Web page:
"This young wine may have a lot of tannins now, but in 5 or 10 years it is going to be spectacular, despite the fact that right now it tastes like crude oil. You know this is how it is supposed to taste at this stage of development." ~ Itzhak Perlman

Fort Lauderdale
January 2, 2015 - 7:41 am
Member Since: September 26, 2010
Forum Posts: 11601

Interesting take nelsonljohnson,

There are different theories about side or center mounting and also about touching the back of the violin or not when holding. Thought I'd offer the other side so both are represented. My belief is that a center mount limits the vibrations less than a side mount since it's mounted over the end button block inside the violin. That being said, my Stuber chin-rest is side mounted as well.
As far as the shoulder-rest limiting the vibrations of the violin by resting on the ribs, I believe that this must be better than having much of your body resting on the violins back which should vibrate freely. A violin vibrates less at the ribs than it does on the top and bottom.

The Poehland is nice and works great for many people. I like it but I'm so used to my little red rubber round pad or having nothing that I prefer not to switch.
I think if you use the Poehland or a pad like mine without squeezing you still barely affect the sound and comfort is crucial to successful playing. I've experimented quite a bit and I know I can produce a very powerful sound when necessary regardless of my setup.

"The richest person is not the one who has the most,
but the one who needs the least."

Honorary advisor

January 23, 2015 - 2:48 pm
Member Since: January 18, 2012
Forum Posts: 342
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Several months ago a fellow orchestra member noticed that I tend to hold the violin with my chin over the tailpiece of the violin. He suggested I try a chin rest that is center mounted. So, I switched to a "Berber" style chinrest and I find it helped me quite a bit.  More comfortable as it's centered over the tailpiece thus better oriented towards the manner in which I am most comfortable. I also get better support and better hold on the instrument both with or without a shoulder rest. This makes things like shifting and vibrato a lot more stable and comfortable.  I do use a shoulder rest these days as well and it provides me some added support which is good when I am playing long pieces of music and keeping the violin in playing position for a long time. But, with the "Berber" style rest I am also quite comfortable and can play quite well even without the shoulder rest. I would say that of the two rests having a comfortable and proper fitting chinrest is most important. Every player is different and there is no one single universal style of chinrest that is good for everyone. For me the Berber rest was the way for me to go.. For others it many not be the way to go.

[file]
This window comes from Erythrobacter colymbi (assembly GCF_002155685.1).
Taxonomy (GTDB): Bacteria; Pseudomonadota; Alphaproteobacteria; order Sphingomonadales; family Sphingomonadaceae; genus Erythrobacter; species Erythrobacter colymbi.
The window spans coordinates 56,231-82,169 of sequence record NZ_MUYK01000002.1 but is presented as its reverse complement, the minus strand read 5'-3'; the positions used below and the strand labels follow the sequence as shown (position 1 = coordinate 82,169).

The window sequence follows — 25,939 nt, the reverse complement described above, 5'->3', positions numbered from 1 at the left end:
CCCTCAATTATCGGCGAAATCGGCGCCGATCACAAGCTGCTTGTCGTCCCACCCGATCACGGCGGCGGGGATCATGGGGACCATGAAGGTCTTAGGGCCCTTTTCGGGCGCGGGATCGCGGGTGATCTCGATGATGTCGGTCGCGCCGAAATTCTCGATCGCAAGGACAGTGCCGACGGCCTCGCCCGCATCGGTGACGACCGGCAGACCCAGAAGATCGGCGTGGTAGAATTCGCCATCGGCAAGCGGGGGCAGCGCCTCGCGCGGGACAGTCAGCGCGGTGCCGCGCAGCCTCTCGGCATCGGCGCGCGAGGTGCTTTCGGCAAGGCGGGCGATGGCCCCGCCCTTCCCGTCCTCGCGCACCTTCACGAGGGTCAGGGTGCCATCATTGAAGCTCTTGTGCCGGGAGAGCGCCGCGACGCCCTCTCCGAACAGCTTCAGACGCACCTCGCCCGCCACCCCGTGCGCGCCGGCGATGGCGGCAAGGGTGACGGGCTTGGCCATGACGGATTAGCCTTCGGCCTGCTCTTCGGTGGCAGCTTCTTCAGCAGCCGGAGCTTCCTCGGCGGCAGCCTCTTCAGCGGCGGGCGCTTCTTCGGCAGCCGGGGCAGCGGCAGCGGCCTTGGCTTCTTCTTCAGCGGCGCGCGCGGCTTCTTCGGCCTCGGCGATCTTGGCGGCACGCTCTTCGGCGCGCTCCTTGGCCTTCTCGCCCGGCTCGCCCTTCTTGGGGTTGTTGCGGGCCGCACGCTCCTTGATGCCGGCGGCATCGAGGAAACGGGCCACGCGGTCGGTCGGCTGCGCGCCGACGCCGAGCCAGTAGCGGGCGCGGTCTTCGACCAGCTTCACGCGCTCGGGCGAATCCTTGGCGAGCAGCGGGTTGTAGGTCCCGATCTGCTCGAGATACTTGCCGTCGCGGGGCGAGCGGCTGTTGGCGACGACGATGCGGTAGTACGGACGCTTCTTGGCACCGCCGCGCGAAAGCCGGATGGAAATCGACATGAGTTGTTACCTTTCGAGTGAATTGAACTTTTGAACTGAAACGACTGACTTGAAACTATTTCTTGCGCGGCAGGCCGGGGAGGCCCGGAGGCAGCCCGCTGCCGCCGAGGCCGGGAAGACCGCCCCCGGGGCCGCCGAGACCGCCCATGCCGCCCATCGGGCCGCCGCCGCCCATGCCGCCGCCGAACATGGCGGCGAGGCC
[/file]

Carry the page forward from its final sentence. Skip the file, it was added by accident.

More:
Fort Lauderdale
January 28, 2015 - 1:49 pm
Member Since: September 26, 2010
Forum Posts: 11601

Great advice. We should all reevaluate our equipment from time to time. Not only do our techniques change but new equipment becomes available frequently.
As far as the chin going over the tailpiece, it's not that big of a deal unless you are making a lot of contact on that. I do that for example but the contact is all at my jaw bone.

"The richest person is not the one who has the most,
but the one who needs the least."